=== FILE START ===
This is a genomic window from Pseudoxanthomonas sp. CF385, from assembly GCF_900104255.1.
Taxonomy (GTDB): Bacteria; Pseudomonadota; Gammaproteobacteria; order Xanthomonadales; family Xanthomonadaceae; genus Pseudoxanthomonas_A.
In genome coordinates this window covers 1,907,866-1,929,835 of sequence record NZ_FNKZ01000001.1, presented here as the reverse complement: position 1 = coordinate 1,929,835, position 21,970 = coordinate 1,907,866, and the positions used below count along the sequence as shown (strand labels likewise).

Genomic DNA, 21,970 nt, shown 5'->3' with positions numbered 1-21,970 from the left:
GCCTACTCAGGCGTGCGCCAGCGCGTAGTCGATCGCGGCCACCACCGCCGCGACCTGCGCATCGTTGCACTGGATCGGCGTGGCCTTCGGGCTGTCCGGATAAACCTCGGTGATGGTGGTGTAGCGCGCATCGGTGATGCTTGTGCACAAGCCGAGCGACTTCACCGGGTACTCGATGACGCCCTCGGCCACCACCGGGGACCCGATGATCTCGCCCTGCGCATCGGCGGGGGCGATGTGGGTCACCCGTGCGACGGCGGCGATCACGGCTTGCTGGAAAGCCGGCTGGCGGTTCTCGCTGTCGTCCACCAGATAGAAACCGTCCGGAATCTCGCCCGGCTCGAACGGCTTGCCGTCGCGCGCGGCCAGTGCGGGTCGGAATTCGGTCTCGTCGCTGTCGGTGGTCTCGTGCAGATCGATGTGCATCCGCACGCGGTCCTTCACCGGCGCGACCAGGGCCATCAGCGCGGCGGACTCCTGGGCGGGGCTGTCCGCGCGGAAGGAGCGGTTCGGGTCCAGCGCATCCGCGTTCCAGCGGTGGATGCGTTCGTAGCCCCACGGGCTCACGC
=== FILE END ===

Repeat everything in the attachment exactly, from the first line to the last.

This is a genomic window from Pseudoxanthomonas sp. CF385, from assembly GCF_900104255.1.
Taxonomy (GTDB): Bacteria; Pseudomonadota; Gammaproteobacteria; order Xanthomonadales; family Xanthomonadaceae; genus Pseudoxanthomonas_A.
In genome coordinates this window covers 1,907,866-1,929,835 of sequence record NZ_FNKZ01000001.1, presented here as the reverse complement: position 1 = coordinate 1,929,835, position 21,970 = coordinate 1,907,866, and the positions used below count along the sequence as shown (strand labels likewise).

Genomic DNA, 21,970 nt, shown 5'->3' with positions numbered 1-21,970 from the left:
GCCTACTCAGGCGTGCGCCAGCGCGTAGTCGATCGCGGCCACCACCGCCGCGACCTGCGCATCGTTGCACTGGATCGGCGTGGCCTTCGGGCTGTCCGGATAAACCTCGGTGATGGTGGTGTAGCGCGCATCGGTGATGCTTGTGCACAAGCCGAGCGACTTCACCGGGTACTCGATGACGCCCTCGGCCACCACCGGGGACCCGATGATCTCGCCCTGCGCATCGGCGGGGGCGATGTGGGTCACCCGTGCGACGGCGGCGATCACGGCTTGCTGGAAAGCCGGCTGGCGGTTCTCGCTGTCGTCCACCAGATAGAAACCGTCCGGAATCTCGCCCGGCTCGAACGGCTTGCCGTCGCGCGCGGCCAGTGCGGGTCGGAATTCGGTCTCGTCGCTGTCGGTGGTCTCGTGCAGATCGATGTGCATCCGCACGCGGTCCTTCACCGGCGCGACCAGGGCCATCAGCGCGGCGGACTCCTGGGCGGGGCTGTCCGCGCGGAAGGAGCGGTTCGGGTCCAGCGCATCCGCGTTCCAGCGGTGGATGCGTTCGTAGCCCCACGGGCTCACGC